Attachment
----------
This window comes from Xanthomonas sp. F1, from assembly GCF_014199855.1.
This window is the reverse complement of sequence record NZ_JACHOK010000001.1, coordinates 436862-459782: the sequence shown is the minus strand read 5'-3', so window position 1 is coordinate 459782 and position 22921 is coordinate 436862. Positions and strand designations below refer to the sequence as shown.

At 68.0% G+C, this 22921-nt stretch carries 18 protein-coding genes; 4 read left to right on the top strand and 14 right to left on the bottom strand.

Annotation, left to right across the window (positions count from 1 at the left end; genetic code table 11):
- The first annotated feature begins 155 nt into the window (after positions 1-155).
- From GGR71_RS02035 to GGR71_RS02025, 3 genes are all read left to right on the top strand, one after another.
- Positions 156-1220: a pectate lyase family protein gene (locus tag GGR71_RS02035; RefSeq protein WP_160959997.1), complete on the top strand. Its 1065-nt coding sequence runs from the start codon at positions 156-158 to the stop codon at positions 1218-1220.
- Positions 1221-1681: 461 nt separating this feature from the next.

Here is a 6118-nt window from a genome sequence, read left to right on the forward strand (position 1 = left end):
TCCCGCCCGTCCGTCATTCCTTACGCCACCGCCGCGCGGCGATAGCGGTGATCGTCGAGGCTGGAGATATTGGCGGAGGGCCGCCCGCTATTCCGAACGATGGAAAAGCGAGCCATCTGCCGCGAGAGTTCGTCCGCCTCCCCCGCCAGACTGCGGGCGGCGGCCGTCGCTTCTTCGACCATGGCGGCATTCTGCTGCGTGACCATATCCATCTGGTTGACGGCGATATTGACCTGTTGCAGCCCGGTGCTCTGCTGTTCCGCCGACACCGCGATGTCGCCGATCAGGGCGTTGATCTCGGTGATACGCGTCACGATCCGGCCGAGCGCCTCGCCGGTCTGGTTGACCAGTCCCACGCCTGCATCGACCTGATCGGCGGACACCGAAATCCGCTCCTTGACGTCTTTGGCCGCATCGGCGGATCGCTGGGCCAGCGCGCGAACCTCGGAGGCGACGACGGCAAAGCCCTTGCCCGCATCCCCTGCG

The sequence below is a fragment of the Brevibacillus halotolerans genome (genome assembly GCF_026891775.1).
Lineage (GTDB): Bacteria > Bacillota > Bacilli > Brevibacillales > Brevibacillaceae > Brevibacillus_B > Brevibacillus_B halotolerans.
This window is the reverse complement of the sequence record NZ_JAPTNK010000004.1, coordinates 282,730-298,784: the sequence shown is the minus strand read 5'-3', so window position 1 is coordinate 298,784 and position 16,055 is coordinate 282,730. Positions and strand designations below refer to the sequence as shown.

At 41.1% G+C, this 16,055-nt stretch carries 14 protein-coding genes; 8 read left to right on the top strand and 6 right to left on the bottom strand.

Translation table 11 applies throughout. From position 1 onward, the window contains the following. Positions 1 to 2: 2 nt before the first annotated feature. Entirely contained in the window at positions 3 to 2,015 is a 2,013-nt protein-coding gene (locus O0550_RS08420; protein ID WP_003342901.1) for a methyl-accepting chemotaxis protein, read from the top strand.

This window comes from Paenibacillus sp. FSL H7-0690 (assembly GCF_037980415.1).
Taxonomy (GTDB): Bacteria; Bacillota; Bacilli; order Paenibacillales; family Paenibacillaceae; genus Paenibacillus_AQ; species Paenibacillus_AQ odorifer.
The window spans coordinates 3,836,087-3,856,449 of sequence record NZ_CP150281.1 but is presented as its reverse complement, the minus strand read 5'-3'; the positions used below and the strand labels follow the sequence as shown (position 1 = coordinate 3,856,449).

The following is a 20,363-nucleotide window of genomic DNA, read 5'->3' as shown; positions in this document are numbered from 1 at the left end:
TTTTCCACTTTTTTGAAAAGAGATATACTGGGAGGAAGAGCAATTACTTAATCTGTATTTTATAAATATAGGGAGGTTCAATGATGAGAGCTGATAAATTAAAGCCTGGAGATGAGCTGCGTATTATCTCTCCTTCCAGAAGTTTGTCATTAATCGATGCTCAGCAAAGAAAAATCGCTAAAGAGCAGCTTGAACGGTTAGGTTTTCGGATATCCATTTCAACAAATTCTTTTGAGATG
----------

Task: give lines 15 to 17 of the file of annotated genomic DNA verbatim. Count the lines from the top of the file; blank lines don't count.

Translation table 11 applies throughout. From position 1 onward, the window contains the following. Positions 1 to 2: 2 nt before the first annotated feature. Entirely contained in the window at positions 3 to 2,015 is a 2,013-nt protein-coding gene (locus O0550_RS08420; protein ID WP_003342901.1) for a methyl-accepting chemotaxis protein, read from the top strand.

This window comes from Paenibacillus sp. FSL H7-0690 (assembly GCF_037980415.1).
Taxonomy (GTDB): Bacteria; Bacillota; Bacilli; order Paenibacillales; family Paenibacillaceae; genus Paenibacillus_AQ; species Paenibacillus_AQ odorifer.